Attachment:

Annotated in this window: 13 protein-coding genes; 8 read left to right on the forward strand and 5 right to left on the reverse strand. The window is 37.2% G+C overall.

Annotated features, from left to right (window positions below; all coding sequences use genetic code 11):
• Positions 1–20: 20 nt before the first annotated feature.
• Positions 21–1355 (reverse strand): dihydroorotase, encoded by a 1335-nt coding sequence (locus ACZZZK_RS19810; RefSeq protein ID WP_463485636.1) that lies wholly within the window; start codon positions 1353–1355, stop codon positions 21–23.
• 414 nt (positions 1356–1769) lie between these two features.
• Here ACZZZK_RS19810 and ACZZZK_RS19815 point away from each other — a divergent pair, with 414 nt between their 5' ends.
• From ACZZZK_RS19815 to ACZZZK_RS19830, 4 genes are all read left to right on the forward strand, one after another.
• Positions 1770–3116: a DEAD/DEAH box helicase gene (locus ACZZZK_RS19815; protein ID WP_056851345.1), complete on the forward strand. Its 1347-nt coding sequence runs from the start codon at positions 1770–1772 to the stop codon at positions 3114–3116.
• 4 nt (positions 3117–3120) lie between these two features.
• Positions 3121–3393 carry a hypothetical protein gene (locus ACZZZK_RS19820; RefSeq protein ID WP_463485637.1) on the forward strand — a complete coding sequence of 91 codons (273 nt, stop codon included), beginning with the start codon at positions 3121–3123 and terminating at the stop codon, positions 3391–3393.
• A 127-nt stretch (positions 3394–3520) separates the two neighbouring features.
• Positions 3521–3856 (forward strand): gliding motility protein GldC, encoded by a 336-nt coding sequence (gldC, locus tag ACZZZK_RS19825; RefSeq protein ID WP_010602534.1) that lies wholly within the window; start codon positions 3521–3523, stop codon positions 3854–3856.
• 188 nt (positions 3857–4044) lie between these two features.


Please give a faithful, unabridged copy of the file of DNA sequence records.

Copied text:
Annotated in this window: 13 protein-coding genes; 8 read left to right on the forward strand and 5 right to left on the reverse strand. The window is 37.2% G+C overall.

Annotated features, from left to right (window positions below; all coding sequences use genetic code 11):
• Positions 1–20: 20 nt before the first annotated feature.
• Positions 21–1355 (reverse strand): dihydroorotase, encoded by a 1335-nt coding sequence (locus ACZZZK_RS19810; RefSeq protein ID WP_463485636.1) that lies wholly within the window; start codon positions 1353–1355, stop codon positions 21–23.
• 414 nt (positions 1356–1769) lie between these two features.
• Here ACZZZK_RS19810 and ACZZZK_RS19815 point away from each other — a divergent pair, with 414 nt between their 5' ends.
• From ACZZZK_RS19815 to ACZZZK_RS19830, 4 genes are all read left to right on the forward strand, one after another.
• Positions 1770–3116: a DEAD/DEAH box helicase gene (locus ACZZZK_RS19815; protein ID WP_056851345.1), complete on the forward strand. Its 1347-nt coding sequence runs from the start codon at positions 1770–1772 to the stop codon at positions 3114–3116.
• 4 nt (positions 3117–3120) lie between these two features.
• Positions 3121–3393 carry a hypothetical protein gene (locus ACZZZK_RS19820; RefSeq protein ID WP_463485637.1) on the forward strand — a complete coding sequence of 91 codons (273 nt, stop codon included), beginning with the start codon at positions 3121–3123 and terminating at the stop codon, positions 3391–3393.
• A 127-nt stretch (positions 3394–3520) separates the two neighbouring features.
• Positions 3521–3856 (forward strand): gliding motility protein GldC, encoded by a 336-nt coding sequence (gldC, locus tag ACZZZK_RS19825; RefSeq protein ID WP_010602534.1) that lies wholly within the window; start codon positions 3521–3523, stop codon positions 3854–3856.
• 188 nt (positions 3857–4044) lie between these two features.